In clinical trials, most patients treated with tralokinumab maintained 75% reductions in EASI scores for one year.
Trials also address scientific and practical questions
In the ECZTRA 1 and 2 trials, most patients treated with tralokinumab (Leo Pharma) maintained 75% reductions in Eczema Area and Severity Index (EASI) scores for one year. These trials moreover answer key real-world questions regarding tralokinumab's mechanism of action and dosing frequency.
The positive results herald a new potential treatment for atopic dermatitis (AD), a condition which presently has limited options available, says principal investigator Eric L. Simpson, M.D., professor of dermatology at Oregon Health & Science University, Portland.
The studies also demonstrate that targeting interleukin (IL)-13 alone suffices to make clinically relevant improvement in AD.
"We weren't able to make that conclusion with previous therapies," he says.
Additionally, ECZTRA 1 and 2 show what happens when patients who do well for 16 weeks on tralokinumab continue treatment as labeled, reduce treatment frequency, or discontinue treatment.
"Those are all clinically relevant questions that clinicians and patients ask," he says.
Investigators randomized nearly 1,600 patients with moderate-to-severe AD to tralokinumab 300 mg every two weeks (after a 600-mg loading dose) or placebo for 16 weeks. At week 16, 15.8% and 22.2% in ECZTRA 1 and 2 had achieved Investigator Global Assessment (IGA) scores of 0 or 1 with at least a two-point reduction from baseline, versus 7.1% and 10.9% for placebo. EASI 75 rates among patients treated with tralokinumab were 25% and 33.2%, respectively.
Investigators then re-randomized those who reached EASI 75 or IGA success to continue treatment every two weeks, titrate down to every four weeks or use placebo. At 52 weeks, more than 55% of patients who continued twice-monthly treatment maintained EASI 75, as did approximately 50% of patients treated monthly.
More than 51% of patients who stayed on twice-monthly dosing maintained IGA 0 or 1, versus 39% and 45% of patients who switched to monthly dosing in ECZTRA 1 and 2, respectively. For a significant population of patients, including those who fail current therapies or those using tralokinumab first-line, treatment every four weeks may be an option, says Dr. Simpson.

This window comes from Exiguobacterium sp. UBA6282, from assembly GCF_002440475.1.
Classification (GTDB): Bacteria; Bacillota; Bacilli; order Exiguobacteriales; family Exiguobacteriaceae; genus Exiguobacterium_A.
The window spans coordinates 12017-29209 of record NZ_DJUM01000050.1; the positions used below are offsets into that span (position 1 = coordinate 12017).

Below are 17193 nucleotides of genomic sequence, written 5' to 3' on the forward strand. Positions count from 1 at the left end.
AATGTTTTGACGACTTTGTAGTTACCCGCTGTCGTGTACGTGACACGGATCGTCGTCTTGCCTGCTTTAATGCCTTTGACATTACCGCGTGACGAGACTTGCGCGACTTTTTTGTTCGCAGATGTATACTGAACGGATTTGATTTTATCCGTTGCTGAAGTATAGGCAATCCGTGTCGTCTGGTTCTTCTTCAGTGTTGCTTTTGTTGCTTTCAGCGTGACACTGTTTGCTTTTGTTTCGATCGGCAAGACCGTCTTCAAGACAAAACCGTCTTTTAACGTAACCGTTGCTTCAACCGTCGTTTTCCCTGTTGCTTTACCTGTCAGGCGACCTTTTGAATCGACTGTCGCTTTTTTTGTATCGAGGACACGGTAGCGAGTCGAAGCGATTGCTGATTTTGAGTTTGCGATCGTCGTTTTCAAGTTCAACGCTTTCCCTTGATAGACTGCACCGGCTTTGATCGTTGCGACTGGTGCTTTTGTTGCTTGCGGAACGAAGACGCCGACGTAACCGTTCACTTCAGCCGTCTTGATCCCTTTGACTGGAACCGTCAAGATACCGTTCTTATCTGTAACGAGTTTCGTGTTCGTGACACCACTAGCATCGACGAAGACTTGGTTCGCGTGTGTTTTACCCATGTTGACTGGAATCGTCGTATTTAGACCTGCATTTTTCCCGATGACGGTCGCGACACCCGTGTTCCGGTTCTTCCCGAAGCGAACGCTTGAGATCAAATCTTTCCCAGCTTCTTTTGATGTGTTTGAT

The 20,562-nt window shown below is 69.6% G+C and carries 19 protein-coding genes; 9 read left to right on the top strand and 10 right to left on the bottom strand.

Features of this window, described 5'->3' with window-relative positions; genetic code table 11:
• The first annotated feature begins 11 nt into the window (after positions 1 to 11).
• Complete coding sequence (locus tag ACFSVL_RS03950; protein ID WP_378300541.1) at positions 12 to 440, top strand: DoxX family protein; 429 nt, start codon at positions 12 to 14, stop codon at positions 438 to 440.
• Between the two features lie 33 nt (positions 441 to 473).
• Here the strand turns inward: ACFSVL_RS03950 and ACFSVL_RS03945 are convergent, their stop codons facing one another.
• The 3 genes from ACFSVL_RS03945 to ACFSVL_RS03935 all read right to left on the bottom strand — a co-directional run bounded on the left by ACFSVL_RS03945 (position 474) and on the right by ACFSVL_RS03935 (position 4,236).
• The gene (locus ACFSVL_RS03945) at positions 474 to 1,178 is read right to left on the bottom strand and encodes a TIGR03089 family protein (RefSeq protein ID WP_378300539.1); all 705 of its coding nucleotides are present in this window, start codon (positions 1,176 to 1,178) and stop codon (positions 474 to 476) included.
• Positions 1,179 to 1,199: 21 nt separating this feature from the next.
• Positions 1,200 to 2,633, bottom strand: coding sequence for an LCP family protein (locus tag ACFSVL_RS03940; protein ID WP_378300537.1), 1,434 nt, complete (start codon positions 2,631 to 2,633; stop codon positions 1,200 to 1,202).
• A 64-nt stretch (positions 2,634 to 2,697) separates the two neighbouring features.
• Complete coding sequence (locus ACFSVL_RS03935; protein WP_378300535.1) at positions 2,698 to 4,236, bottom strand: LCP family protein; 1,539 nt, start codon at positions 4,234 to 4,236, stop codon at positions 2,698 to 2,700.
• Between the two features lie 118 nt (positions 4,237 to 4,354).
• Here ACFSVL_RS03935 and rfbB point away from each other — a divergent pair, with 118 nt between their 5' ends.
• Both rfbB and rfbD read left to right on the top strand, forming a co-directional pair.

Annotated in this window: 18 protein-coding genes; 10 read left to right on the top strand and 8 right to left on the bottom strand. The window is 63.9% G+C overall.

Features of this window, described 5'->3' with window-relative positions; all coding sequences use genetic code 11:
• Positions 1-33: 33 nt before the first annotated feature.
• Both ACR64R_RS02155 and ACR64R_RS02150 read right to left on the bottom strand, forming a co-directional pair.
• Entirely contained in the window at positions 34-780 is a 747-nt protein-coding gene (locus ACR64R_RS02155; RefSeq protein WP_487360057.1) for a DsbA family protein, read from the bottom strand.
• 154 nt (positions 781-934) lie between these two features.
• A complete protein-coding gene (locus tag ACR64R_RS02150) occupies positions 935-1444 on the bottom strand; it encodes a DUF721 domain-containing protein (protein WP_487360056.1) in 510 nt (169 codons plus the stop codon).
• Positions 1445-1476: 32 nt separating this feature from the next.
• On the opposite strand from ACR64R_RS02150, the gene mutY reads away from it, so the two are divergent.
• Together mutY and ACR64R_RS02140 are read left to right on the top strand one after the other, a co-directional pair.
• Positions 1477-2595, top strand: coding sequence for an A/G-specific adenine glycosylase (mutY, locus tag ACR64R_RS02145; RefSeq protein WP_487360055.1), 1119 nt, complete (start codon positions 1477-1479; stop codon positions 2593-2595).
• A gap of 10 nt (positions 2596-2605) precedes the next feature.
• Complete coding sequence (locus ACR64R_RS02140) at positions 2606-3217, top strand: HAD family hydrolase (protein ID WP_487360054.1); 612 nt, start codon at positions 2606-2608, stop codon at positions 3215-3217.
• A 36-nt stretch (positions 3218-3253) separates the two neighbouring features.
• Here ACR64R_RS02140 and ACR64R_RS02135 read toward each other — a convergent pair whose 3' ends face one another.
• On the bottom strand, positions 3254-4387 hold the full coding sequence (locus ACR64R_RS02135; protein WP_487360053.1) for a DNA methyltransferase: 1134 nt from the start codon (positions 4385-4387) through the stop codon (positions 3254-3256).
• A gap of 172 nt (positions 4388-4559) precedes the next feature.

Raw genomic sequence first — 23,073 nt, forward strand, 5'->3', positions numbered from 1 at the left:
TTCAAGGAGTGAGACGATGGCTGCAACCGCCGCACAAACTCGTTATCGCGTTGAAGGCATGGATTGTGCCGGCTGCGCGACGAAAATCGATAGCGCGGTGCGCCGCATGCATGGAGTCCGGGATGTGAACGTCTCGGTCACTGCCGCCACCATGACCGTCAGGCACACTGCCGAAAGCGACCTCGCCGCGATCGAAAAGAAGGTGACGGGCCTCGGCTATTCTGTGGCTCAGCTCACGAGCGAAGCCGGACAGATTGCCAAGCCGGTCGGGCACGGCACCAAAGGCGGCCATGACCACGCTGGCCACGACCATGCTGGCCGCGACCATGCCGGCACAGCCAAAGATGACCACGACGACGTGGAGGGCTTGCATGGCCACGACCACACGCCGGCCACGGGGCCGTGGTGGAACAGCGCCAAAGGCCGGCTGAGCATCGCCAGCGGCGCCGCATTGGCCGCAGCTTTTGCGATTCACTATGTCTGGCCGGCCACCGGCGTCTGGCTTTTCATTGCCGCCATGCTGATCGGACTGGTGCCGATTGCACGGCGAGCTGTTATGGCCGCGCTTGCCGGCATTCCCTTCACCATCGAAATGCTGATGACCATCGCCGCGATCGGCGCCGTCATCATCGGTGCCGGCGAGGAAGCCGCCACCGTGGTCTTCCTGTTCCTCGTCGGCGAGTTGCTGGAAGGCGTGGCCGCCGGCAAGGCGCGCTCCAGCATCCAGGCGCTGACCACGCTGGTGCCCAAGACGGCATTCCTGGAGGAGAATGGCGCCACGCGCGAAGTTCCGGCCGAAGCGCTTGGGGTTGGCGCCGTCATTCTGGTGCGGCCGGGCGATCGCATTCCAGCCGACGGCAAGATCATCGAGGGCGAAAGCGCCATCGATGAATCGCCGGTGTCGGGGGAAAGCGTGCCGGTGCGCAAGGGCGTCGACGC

The conservative design of the studies may understate tralokinumab's real-world effects, he adds. Due to eczema's fluctuating nature, he explains, some patients may have had only mild or perhaps moderate disease by week 52 — and no longer been counted as maintaining their improvement.
Likewise, the high average baseline severity (mean EASI > 30 in all study groups) of patients combined with a two-week pre-study topical corticosteroid (TCS) washout may have led to early rescues that further reduced the drug's effects in the primary analysis.
"A fair amount of patients (35.8% and 22.2% in the ECZTRA 1 and 2 tralokinumab groups) were rescued pretty early,” he says. “This was a monotherapy study. If, over 52 weeks, patients used one day of topical steroids, they were counted as non-responders."
In a secondary analysis, the proportions of patients in ECZTRA 1 and 2 who achieved IGA success with added TCS were 19.1% and 24%, respectively.
"I encourage clinicians to look at the more real-world data where patients are using some topical steroids with their biologic," Dr. Simpson says.
Surprisingly, he says up to 25% or 33% of patients treated with placebo, depending on metric, maintained response for 52 weeks without TCS after stopping tralokinumab at week 16. Perhaps, he surmises, tralokinumab's effects manifest somewhat more slowly than other eczema drugs and, in the current analysis, appear to last much longer.
Side effects were rare — 7.1% and 3.0% of patients treated with tralokinumab in ECZTRA 1 and 2 developed conjunctivitis during maintenance, vs 2% and 1.5% for those treated with placebo.
The long-term nature of the trials, moreover, allowed investigators to capture additional successes after week 16.
"For some patients, week 16 may not be your decision point. If you see some response, think about not making a change until around week 24," Dr. Simpson says.
Dr. Simpson reports receiving grants and personal fees from AbbVie, Lilly, LEO Pharma, Pfizer, Regeneron and MedImmune; grants from Galderma, Kyowa Hakko Kirin, Merck, Novartis, Tioga and Celgene; and personal fees from Boehringer Ingelheim, Dermira, Dermavant, Forte Biosciences, Incyte, Menlo Therapeutics, Ortho Dermatologics, Pierre Fabre Dermo-Cosmetique, Sanofi and Valeant. The ECZTRA 1 and 2 studies were sponsored by LEO Pharma.
Eric Simpson MD, Andrew Blauvelt MD, Emma Guttman-YasskyMD, PhD, et al."Efficacy and safety of tralokinumab monotherapy in adult patients with moderate-to-severe atopic dermatitis: Results from two 52-week phase 3 trials (ECZTRA 1 and 2)," American Academy of Dermatology VMX. June 12, 2012.